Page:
After figuring out that wasn't a joke, Daddy-O said, "Sure." And by the time we woke up the next morning, there was a work site set up just in front of our house. They really were making a movie. A real movie. And the North Carolina location got so much snow last weekend that they had to find another spot. Fast. It was the final two days of filming.

And they landed in our front yard. (Most of the filming was in the woods that adjoin us.) So for two days, I looked and watched and gawked as there was constant coming and going. They had about 100 in their crew. At one point we counted over 30 vehicles parked up and down our road. There was the craft wagon (craft services provide the food—yes, I did walk over and get a cup of coffee) and lots of equipment trucks. Lights. Sound. Screens. And so many people.

Of course, I made photos, but agreed not to share them until the movie comes out. (Trust me. I have nothing very exciting, except proof that there was lots of "stuff" in front of our house.) We did get to see the stars. And watch one of them being "thrown" off a vehicle in front of a green screen over and over and over. Now, we'll have to wait until the movie comes out (maybe 9-12 months later) to see how it looks when all the parts are put together.

But with all the commotion going on, I did manage to cook a pot roast. (It was a perfect oven recipe that cooked for hours unattended.) And then they invited us to eat lunch with the crew both days. I must admit that their catered lunch was possibly better than my own cooking. It certainly was more variety than we would have had here at home.

Last night we heard them shout, "It's a wrap!" just as the sun was setting. And less than two hours later, the plot of land right in front of us looked like nothing had ever happened. They packed, loaded and left as quickly as they came. After everything calmed down, we ate the roast I cooked the day before.


3-6 lb chuck roast (I used sirloin tip this time)
1 tablespoon canola oil
2 carrots, cut up
2 celery stalks, cut up
1 medium onion, cup up   
1 cup beef broth

1 cup chicken broth 
1/2 cup water
1/2 cup red wine (optional)
salt/pepper to taste
Preheat your oven to 300 degrees. In a French/Dutch oven heat the oil on med-high heat for 5 minutes and brown each side of the roast, 2-3 minutes on each side, adding some salt and pepper on each side.

Reduce the heat to medium and add the onion, celery, and carrots. Saute for about 8 minutes, scraping up any browned bits from the roast. Return the roast to the pot and add the beef and chicken broths. Add enough water to make the chuck roast submerged halfway, about 1/2 cup. Place the lid on the Dutch oven and put it in the oven (middle rack) and roast on 300 degrees for about three hours.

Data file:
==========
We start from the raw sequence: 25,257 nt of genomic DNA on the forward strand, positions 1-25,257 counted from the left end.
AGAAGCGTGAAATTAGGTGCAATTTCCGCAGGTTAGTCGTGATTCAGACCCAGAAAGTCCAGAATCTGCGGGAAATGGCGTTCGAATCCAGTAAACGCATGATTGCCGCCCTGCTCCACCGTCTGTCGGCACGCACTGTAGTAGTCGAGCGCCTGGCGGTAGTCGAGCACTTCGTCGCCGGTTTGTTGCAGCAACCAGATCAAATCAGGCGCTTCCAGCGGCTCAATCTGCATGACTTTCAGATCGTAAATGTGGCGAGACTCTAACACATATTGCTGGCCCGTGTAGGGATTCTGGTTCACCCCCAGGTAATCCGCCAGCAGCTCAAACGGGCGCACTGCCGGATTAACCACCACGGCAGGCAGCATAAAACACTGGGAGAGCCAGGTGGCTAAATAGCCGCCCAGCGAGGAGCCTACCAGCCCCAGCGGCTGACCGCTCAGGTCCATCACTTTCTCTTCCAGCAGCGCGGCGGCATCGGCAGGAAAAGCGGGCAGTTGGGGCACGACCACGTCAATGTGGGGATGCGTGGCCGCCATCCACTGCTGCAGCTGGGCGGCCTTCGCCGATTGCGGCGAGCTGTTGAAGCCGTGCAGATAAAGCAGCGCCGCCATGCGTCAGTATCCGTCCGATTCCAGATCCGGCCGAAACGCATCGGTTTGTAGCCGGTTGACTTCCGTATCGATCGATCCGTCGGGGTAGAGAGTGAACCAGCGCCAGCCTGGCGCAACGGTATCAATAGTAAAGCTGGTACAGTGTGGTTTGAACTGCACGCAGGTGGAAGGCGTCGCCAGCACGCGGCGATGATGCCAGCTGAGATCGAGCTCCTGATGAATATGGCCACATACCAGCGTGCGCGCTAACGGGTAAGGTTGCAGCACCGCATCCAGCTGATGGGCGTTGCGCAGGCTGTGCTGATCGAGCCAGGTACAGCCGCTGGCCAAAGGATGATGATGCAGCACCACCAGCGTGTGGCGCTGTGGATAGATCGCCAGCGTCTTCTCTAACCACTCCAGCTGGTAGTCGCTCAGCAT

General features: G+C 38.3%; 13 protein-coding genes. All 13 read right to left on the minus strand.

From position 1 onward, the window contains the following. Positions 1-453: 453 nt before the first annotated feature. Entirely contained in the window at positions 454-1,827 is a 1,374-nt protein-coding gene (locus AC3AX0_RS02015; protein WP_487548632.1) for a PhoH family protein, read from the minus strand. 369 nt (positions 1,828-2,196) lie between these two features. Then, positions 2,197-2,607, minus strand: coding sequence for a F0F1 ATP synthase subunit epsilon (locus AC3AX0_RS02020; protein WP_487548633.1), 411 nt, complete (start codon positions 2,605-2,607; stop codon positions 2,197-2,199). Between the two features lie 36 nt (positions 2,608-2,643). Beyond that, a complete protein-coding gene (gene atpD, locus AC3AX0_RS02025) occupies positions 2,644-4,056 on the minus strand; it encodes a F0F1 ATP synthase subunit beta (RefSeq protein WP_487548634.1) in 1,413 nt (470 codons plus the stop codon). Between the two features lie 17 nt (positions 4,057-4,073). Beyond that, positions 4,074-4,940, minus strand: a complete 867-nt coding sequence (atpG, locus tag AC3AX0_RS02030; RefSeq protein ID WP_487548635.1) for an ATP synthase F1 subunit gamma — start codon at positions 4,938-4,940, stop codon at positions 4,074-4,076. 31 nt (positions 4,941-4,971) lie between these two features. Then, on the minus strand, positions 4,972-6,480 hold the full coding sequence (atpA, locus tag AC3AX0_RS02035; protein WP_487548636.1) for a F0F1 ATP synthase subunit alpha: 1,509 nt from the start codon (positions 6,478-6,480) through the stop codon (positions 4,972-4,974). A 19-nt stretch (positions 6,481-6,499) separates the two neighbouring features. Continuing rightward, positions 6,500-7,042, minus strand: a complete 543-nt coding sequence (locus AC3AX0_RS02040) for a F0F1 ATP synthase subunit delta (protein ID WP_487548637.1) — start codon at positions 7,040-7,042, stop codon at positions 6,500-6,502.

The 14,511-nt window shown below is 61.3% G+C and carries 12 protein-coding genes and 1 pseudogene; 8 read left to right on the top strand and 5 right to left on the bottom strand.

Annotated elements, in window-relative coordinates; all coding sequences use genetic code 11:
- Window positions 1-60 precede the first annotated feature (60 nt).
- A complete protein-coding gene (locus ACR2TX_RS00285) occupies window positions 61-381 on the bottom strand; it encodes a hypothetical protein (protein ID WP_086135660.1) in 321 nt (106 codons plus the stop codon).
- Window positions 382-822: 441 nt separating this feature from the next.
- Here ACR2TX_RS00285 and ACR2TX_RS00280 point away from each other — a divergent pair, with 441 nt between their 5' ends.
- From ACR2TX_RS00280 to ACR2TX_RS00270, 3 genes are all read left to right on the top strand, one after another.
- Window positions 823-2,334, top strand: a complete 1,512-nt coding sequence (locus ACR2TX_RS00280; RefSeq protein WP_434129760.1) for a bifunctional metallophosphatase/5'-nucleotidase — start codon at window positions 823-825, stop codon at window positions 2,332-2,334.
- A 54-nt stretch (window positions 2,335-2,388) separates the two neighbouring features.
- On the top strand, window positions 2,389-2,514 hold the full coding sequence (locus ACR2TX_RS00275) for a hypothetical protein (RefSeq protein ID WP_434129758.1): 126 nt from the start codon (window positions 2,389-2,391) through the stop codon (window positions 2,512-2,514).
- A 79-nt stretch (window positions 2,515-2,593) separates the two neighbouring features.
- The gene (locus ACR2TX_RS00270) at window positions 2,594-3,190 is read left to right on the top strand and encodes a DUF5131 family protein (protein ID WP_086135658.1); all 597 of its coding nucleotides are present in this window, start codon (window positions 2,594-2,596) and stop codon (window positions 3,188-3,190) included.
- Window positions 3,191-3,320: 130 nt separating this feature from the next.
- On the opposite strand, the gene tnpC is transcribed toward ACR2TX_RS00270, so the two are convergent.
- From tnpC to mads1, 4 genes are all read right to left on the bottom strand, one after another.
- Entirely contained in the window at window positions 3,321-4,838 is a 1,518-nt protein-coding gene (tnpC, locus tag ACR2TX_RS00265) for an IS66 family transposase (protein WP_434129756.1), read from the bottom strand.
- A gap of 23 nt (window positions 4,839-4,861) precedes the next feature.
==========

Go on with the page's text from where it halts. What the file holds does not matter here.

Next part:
After an hour and a half, flip the roast. At the two-hour mark, check it for doneness. You should be able to easily tear it apart with a fork. Because the meat is cooking in liquid, you can cook it as long as you’d like without fear of it drying out – in fact, the longer the better (although anything longer than four hours is probably too long). 

Remove the roast from the broth. Strain the vegetables (they will be mushy now) and save the liquid (should be about 1-1/2 cups). Pour the liquid back into the Dutch oven and turn the heat up to med/high. Reduce the liquid to about one cup, which will take about 5 minutes. Next, add the red wine and further reduce the liquid to about 1 cup, which should take another 5 minutes. Season with salt and pepper to taste. Once the sauce is ready, return the roast to the broth. Slice or pull apart. Serve the roast with the sauce spooned over the top.

I received a Le Crueset Dutch oven as a Christmas gift and I've been looking for ways to use it. So far I've made soup, meat sauce and this roast. I love that the Dutch oven can be used both on top of the stove and in the oven.  But without that Dutch oven, I could have done this in two steps—brown the meat, add the vegetables, and then the broth to de-glaze the pan. Then put all of that in an oven safe covered dish and continue on.

Saturday, January 23, 2016

Winter Day Cooking

Yesterday while I was busy looking out the window all day to see if it was snowing, the "pageviews" counter for this blog rolled past 100,000. Thanks to all of you who visit here and keep me company.

I'll be honest. If there had been a jar of marinara sauce on the pantry shelf, or down in the basement (my emergency food stash) I would have used it. I always have marinara sauce on hand. Except this time I didn't. But the ground beef in the refrigerator needed to be used. And I had plenty of time to cook since the weather was keeping everyone indoors.

It started as freezing rain, then came the sleet and that was topped off by a fine layer of snow. Daddy-O had to feed the cows. He even went back in the afternoon and gave them an extra bale. But other than his tractor, I didn't see one vehicle on our road. (You readers in Minnesota and Colorado, don't laugh. This really is enough to shut us down.)

I took liberties with this recipe to use what I had on hand. No trip to the store in this weather.  Recipes like this one (I think of it as a "starter" recipe) can be adjusted to suit your taste. More seasoning. Less seasoning. Add something different—maybe diced green peppers or celery or a bay leaf or two. More garlic. Less sugar. Red wine instead of water. The possibilities are endless.

But this is exactly how I did it on a cold miserable day. And I was happy with the results. It's on the mild side, but I decided that was a good thing last night. I'll make this one again. Love that it uses ingredients that I usually have in my pantry.


1-1/2 lb lean ground beef
1/2 medium onion, diced (about 1/2 cup)
2 cloves garlic, minced (or 1 tsp from a jar)
1 (28-oz) can crushed tomatoes
2 (6-oz) cans tomato paste
1 (15-oz) can tomato sauce
1/2 cup water
2 tablespoons sugar
1-1/2 teaspoons dried basil
1 teaspoon Italian seasoning
1/2 teaspoon salt
1/4 teaspoon freshly ground black pepper

In a Dutch oven or large pot, brown ground beef, onion and garlic until all pink in the meat is gone. Drain if necessary. Stir in crushed tomatoes, tomato paste, tomato sauce and water. Add sugar, basil, Italian seasoning, salt and pepper and mix well. Reduce heat to LOW, cover and simmer 1-1/2 hours, stirring occasionally.